Resilient Societies and Atrocity Prevention

McLoughlin, Stephen (2016) Resilient Societies and Atrocity Prevention. In: Last Lectures. Routledge. (Accepted for Publication)

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What makes societies resilient against genocide and other mass atrocities? Why is it that risk can escalated in some places, but not in others? These are questions which, until relatively recently, scholars have struggled to answer. And these are questions that I have used to spur my own research. What I am interested in, and what has inspired my work over the last seven or eight years, is the need to understand how and why domestic actors mitigate the kind of risk that we commonly associate with genocide and mass atrocities. Mass atrocities are not inevitable. Most places that contain risk will not go on to experience such violence. However, while we know a lot about risk escalation, we know relatively little about de-escalation.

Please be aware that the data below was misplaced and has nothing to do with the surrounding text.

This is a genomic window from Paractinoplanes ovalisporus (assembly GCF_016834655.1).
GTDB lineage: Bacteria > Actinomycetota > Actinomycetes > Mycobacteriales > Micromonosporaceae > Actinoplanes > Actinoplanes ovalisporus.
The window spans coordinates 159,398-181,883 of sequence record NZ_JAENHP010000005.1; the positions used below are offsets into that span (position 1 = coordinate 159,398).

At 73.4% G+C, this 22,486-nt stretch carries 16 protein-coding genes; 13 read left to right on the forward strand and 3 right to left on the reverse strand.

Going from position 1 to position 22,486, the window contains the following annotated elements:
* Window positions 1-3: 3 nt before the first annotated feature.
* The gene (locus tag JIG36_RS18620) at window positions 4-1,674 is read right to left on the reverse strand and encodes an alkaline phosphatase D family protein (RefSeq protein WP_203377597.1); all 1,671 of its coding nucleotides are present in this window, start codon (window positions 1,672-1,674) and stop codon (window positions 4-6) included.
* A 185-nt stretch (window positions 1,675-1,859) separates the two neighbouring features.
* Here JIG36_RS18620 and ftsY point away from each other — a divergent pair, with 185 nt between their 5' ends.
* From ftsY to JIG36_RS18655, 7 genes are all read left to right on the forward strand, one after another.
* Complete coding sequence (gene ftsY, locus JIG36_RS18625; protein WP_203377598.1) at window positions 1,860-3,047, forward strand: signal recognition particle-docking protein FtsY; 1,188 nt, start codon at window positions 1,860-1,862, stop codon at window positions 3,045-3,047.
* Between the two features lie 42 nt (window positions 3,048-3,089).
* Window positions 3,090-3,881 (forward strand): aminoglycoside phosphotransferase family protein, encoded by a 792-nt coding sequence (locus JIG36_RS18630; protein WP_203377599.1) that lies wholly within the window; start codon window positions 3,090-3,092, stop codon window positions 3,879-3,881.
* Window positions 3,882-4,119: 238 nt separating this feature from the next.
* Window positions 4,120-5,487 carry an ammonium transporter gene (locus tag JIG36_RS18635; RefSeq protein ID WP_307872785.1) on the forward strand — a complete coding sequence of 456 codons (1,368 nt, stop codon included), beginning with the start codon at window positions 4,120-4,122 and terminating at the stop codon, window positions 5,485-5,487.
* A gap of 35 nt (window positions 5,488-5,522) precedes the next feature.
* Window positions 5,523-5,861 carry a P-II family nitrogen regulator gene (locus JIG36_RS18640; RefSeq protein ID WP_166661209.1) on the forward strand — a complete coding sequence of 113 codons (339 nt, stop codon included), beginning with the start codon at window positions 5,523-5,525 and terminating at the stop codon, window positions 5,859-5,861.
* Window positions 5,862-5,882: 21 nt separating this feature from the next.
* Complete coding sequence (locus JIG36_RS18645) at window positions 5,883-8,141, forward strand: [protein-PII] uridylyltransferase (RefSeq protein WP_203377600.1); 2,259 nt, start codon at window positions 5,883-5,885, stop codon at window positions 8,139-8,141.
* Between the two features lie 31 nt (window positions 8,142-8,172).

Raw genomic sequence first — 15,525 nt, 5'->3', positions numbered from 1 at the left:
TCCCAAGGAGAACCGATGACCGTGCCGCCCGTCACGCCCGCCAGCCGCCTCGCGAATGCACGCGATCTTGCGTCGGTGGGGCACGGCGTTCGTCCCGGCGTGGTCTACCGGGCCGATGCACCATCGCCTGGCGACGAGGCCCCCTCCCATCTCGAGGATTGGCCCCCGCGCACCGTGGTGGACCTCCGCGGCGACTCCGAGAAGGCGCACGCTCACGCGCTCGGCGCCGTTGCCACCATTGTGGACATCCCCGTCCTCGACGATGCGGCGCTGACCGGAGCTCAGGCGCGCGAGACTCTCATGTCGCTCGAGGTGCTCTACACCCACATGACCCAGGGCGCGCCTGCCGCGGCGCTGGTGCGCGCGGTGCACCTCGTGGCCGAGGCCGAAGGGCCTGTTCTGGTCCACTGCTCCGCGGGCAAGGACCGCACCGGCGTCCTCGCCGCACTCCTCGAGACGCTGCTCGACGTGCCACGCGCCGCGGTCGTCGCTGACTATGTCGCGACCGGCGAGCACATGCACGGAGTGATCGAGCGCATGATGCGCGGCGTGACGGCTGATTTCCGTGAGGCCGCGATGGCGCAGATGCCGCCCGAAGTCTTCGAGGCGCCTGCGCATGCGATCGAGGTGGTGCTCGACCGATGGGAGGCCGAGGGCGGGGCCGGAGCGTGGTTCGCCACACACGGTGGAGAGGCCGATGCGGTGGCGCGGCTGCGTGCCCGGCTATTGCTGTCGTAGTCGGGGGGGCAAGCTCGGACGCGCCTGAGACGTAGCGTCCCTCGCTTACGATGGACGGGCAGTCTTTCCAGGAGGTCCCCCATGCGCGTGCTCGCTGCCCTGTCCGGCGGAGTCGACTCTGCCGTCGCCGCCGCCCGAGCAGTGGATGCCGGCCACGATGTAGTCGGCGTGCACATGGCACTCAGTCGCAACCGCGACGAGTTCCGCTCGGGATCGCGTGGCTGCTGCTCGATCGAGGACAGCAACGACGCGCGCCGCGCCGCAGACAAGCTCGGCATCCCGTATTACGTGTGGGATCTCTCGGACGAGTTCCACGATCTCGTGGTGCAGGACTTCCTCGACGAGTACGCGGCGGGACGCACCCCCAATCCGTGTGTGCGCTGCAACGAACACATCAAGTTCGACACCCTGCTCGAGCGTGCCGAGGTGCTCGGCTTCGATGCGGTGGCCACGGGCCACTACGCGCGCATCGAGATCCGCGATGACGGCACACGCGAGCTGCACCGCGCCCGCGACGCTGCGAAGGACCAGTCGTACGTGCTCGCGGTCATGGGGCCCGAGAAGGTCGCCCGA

Item Type: Book Section
Faculty / Department: Faculty of Arts & Humanities > History and Politics
Depositing User: Stephen McLoughlin
Date Deposited: 04 May 2017 13:25
Last Modified: 04 May 2017 13:25

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